1989 was a weird time to be gaming. For the most part, gamers in the US were in either the Nintendo camp, enjoying Mario 3 on their NES, or they were team Sega, Golden Axing it up on their new 16 bit system, the Sega Genesis. Meanwhile, there was that one guy who knew a guy who had a friend with a Turbografx 16. Bonk had appeared a few months before Sonic, and for a time, Bonk was the up and coming gaming mascot to dethrone Mario “Man look, arcade games, Bonk looks like a huge cartoon character, wow! These graphics are so rad!” This commercial, and others like it, made every 10 year old kid jealous. Want times infinity!
About a week later, it seemed, in the Mexican standoff of the three consoles, poor Turbografx lost. Both the NES and Sega owners poked fun.
“It’s not even 16 bit! hahaahaahhaah!” (I would have typed ‘lol’, but no one said that back then. The system actually has an 8 bit CPU, but 16 bit graphics.)
“What a waste of money!”
“No one has one.. I don’t want one, I’ll wait for the SNES”
“I can’t even find one!”
All these naysayers did was miss out on an entire library of excellent games. One game, Blazing Lazers, is one of the best known games. That’s still not saying much though. A quick Google search shows “R-Type” has about 6 million hits. Blazing Lazers has about 60k. I think Blazing Lazers is better, and perhaps one of the best shooters on ANY system. It was one of the initial releases with the TG16 back in ’89, while NES kids were still playing Gradius or pumping quarters into an arcade machine. You play as the pilot of a Gunhed Star Fighter, attempting to defeat the ‘Dark Squadron’, over nine stages increasing difficulty. Luckily there’s a bunch of power-ups along the way to aid you. Shoot everything that moves, typical of a shooter.
Once I got into the game, past the start screen, I forgot I was playing a console when I was deep in the middle of Blazing Lazers. I was stunned at how good these graphics were. There’s no way this game was never an arcade game… is there? (It wasn’t. I checked.) The graphics look and feel like they’d be at home in any mall or hiding in the corner of a Chuck E Cheese in the late 1980s. The smooth scrolling, high speed backgrounds REALLY create the feeling of speed. True to the title, there are lasers, and with enough power gel balls, they do indeed blaze. There’s no flicker here in this game. Mind = boggled.
Blazing Lazers plays like an arcade shooter, complete with power-ups and power boosters like in R-Type or Gradius. You can acquire one of four different kinds of weapons, different strengths of the weapon power-ups, with photon blasters (bullets pew pew pew!), field thunder (rapid fire wide beam laser), power waves (lights up the screen with laser.. blazing in fact), and ring blaster (spinning balls all around you act as a shield and a weapon.) These weapons appear as you shoot enemies down, and you can switch any time by grabbing one. There’s so many damn weapons and strengths of them in this game that you’ll feel invulnerable with an insane amount of attack force. Until you die, of course. Unlike R-Type/Gradius, you can change the speed of your ship with the press of the select button, which is a welcome change over using a bunch of power up modules like in most games.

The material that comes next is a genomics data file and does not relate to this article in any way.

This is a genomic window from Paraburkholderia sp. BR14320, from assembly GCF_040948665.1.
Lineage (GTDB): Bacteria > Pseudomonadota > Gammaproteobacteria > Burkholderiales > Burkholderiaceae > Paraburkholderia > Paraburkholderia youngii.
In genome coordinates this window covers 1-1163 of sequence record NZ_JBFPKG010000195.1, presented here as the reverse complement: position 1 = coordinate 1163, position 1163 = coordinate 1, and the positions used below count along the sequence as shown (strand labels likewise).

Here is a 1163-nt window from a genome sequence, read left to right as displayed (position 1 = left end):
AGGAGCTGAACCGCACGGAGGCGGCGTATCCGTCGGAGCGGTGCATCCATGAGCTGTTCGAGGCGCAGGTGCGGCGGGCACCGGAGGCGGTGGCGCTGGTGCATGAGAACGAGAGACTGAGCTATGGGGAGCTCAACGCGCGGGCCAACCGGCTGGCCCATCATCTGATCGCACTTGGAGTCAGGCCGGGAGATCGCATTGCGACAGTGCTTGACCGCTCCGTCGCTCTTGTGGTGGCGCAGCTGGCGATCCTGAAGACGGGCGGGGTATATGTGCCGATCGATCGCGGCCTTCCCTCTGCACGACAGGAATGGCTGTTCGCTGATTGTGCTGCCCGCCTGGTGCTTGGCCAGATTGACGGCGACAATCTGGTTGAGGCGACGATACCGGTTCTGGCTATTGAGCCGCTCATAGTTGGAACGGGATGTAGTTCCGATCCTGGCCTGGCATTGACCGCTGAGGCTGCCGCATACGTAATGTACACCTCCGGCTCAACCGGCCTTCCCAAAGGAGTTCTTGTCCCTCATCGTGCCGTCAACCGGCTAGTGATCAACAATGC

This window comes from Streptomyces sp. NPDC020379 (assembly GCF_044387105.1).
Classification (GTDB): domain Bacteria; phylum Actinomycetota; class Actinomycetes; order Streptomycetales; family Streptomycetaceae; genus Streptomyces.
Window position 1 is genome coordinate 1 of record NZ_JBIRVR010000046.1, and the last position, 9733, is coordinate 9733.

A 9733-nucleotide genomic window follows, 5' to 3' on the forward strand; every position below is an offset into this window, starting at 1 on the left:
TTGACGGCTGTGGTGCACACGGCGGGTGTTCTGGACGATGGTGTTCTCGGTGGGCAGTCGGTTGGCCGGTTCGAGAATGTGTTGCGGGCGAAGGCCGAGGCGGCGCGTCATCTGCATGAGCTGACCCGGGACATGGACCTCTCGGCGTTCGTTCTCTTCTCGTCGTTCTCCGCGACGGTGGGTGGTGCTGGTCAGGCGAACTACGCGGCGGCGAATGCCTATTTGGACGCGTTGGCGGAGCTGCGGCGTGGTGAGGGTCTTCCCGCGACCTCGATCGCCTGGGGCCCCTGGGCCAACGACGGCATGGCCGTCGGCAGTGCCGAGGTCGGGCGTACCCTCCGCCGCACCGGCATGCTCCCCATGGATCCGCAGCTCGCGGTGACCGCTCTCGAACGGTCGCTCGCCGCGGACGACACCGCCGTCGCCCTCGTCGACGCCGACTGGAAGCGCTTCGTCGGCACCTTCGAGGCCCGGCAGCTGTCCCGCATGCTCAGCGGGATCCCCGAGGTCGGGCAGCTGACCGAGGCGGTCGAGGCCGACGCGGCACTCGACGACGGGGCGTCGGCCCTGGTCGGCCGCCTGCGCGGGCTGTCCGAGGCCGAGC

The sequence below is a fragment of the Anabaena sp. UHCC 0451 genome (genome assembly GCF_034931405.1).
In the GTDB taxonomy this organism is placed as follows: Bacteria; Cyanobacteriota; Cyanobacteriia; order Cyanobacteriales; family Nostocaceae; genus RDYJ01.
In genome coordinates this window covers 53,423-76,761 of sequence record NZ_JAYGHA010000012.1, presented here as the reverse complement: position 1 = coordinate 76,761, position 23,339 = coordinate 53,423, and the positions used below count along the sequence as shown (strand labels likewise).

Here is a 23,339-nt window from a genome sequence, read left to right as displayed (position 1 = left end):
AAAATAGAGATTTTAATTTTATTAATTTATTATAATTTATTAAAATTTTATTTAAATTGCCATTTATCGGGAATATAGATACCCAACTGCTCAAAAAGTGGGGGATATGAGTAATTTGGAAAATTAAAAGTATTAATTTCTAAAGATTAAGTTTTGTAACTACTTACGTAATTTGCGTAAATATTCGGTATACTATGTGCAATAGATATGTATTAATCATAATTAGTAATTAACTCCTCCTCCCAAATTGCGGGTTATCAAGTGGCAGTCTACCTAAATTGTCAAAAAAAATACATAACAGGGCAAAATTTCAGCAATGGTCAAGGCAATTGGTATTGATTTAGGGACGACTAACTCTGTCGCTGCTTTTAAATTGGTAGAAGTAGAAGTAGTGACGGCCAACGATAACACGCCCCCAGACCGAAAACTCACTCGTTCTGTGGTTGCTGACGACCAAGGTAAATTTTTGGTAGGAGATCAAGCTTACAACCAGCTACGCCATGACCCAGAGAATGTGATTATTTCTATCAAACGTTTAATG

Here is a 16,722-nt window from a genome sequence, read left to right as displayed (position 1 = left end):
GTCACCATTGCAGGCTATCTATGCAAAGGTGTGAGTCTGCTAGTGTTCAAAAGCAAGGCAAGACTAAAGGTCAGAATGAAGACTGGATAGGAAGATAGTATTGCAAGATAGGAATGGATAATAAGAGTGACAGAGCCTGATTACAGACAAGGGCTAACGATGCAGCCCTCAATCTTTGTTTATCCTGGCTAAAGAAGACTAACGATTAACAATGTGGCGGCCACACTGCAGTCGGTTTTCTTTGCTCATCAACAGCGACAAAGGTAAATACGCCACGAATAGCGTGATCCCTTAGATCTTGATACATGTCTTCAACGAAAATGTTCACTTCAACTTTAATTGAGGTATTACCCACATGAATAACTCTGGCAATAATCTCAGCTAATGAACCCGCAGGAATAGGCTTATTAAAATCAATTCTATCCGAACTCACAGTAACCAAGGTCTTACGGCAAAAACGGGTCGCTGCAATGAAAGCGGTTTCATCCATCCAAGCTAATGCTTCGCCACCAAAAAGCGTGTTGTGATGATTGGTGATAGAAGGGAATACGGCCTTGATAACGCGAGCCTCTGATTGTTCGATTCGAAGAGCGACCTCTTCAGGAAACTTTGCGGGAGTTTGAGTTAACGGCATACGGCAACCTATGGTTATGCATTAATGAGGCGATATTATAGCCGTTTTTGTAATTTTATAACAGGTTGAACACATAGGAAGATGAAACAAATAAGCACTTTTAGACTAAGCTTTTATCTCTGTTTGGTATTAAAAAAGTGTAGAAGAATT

The sounds in this game are pretty good, but not as stellar as the graphics. There’s a guy calling out your weapons which I like, even though he sounds like he’s talking into a drive-thru window speaker. The music soundtrack is worth putting on a CD and listening to on its own. Kenny McCormick may have been made fun of for his Coleco, but the TG16 kids arguably got it just as bad. Time passed, people moved on, and the TG16 fell into memory, eclipsed by the SNES and later systems, except for a few people who still play to this day. There was a successor, the PC-FX, to carry the torch, similar to Nintendo and the SNES, N64, and so on, but it was a Japanese only release. I’m here to apologize to the people I made fun of back then. I’m now in possession of a TG16, so you’ll see more of the system from here on out, as I explore it’s game offerings. The TG16 is an amazing system, and if I were to show only one game to a TG16 noob, or someone looking for the ultimate shooter, I’d hand them Blazing Lazers, and ask them to give it, The Fair Shake.